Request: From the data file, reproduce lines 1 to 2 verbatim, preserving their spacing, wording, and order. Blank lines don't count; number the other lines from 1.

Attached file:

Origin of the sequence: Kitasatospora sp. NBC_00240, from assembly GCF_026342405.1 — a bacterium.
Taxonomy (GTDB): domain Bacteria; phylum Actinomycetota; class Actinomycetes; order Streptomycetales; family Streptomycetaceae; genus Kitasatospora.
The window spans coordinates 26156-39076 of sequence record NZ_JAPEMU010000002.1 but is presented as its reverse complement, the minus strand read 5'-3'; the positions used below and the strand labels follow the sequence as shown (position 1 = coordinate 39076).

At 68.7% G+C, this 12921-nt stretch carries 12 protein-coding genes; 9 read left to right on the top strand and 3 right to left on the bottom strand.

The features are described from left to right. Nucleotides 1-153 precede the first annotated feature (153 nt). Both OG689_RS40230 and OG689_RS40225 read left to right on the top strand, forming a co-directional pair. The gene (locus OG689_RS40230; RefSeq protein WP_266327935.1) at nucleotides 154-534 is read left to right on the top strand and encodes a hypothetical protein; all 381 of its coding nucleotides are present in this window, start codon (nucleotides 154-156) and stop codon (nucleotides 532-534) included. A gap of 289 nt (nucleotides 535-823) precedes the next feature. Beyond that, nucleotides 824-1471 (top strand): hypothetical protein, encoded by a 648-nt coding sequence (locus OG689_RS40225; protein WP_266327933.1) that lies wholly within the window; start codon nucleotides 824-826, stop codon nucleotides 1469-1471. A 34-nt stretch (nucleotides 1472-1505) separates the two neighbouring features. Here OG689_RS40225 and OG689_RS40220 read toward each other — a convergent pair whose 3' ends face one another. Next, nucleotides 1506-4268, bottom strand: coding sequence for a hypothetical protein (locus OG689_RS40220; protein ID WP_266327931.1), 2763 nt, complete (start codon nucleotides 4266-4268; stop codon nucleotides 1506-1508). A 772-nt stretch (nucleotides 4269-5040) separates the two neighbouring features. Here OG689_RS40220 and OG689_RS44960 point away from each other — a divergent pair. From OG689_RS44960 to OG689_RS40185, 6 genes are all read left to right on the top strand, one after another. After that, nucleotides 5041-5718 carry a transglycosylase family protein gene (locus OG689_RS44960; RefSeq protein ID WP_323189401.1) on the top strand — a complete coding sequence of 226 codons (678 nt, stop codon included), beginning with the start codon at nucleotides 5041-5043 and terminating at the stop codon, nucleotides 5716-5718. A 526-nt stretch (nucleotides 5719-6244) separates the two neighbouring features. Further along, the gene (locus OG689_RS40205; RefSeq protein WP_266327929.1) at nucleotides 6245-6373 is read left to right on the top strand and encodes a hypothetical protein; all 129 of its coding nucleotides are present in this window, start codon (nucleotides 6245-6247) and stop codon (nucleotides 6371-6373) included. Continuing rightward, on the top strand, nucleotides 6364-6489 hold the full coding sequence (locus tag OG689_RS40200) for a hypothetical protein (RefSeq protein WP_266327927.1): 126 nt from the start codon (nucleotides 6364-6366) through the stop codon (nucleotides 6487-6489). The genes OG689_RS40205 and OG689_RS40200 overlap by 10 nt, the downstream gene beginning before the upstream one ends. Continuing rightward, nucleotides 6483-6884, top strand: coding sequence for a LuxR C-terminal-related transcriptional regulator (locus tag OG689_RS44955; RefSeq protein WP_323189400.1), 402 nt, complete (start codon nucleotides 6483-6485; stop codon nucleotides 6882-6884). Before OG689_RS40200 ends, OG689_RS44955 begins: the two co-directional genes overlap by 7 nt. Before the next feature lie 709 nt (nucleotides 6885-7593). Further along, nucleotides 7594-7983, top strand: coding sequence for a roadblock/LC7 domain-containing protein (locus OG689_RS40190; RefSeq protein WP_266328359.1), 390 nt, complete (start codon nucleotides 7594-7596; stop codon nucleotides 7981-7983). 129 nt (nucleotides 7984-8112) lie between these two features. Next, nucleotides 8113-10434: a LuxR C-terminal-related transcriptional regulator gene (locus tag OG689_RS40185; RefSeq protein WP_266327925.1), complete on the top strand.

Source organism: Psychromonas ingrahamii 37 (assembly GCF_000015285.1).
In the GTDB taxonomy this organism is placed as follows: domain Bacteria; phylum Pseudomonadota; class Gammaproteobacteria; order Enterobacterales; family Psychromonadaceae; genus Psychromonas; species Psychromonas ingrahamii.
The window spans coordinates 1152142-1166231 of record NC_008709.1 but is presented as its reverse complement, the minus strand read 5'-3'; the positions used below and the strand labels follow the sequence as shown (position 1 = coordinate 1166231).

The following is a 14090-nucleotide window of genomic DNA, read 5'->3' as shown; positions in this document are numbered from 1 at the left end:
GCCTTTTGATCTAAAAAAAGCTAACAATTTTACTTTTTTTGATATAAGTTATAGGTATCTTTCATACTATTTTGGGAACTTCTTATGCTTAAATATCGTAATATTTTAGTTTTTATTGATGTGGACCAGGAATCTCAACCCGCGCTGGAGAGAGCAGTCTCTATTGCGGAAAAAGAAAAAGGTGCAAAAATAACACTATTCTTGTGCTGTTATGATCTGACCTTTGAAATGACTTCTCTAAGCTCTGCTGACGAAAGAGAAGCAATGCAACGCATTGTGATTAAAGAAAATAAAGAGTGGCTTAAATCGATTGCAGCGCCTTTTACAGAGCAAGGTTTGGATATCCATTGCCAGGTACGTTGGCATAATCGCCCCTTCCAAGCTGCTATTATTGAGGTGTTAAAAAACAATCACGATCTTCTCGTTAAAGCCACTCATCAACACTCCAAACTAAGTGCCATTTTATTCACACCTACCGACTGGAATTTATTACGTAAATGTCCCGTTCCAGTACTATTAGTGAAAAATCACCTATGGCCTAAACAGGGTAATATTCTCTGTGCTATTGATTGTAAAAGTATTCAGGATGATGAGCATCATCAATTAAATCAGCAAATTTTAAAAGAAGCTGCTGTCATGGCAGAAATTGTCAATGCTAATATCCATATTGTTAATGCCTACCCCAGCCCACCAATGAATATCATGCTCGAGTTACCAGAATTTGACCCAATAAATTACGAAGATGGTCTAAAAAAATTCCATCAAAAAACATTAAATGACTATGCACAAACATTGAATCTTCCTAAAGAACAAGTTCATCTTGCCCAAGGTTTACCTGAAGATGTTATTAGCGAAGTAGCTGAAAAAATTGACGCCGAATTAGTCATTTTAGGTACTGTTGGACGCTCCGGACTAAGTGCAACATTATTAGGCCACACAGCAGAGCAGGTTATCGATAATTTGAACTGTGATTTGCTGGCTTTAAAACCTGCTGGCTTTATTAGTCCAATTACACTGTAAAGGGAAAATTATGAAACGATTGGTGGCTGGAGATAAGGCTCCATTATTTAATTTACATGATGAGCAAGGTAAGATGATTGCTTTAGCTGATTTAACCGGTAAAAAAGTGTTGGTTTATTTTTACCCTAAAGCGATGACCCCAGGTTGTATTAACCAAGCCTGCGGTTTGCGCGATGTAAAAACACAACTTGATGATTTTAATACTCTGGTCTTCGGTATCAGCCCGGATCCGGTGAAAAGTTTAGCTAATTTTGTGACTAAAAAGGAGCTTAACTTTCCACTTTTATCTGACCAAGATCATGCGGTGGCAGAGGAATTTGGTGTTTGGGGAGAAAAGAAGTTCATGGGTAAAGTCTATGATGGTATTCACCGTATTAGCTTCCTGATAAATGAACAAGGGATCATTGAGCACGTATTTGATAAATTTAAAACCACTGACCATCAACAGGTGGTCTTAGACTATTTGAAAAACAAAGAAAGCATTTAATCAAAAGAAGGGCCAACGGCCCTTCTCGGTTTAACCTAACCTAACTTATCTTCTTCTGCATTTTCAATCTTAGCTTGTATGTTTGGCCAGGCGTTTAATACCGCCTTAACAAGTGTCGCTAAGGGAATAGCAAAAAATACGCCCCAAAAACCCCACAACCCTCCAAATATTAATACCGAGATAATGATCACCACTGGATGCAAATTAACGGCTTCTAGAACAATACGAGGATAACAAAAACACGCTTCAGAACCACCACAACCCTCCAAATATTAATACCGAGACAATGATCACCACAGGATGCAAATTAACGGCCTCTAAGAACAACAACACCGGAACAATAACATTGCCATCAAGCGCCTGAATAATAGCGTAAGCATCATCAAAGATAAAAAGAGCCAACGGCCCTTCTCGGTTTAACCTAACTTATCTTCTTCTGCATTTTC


Origin of the sequence: Kitasatospora sp. NBC_00240, from assembly GCF_026342405.1 — a bacterium.
Taxonomy (GTDB): domain Bacteria; phylum Actinomycetota; class Actinomycetes; order Streptomycetales; family Streptomycetaceae; genus Kitasatospora.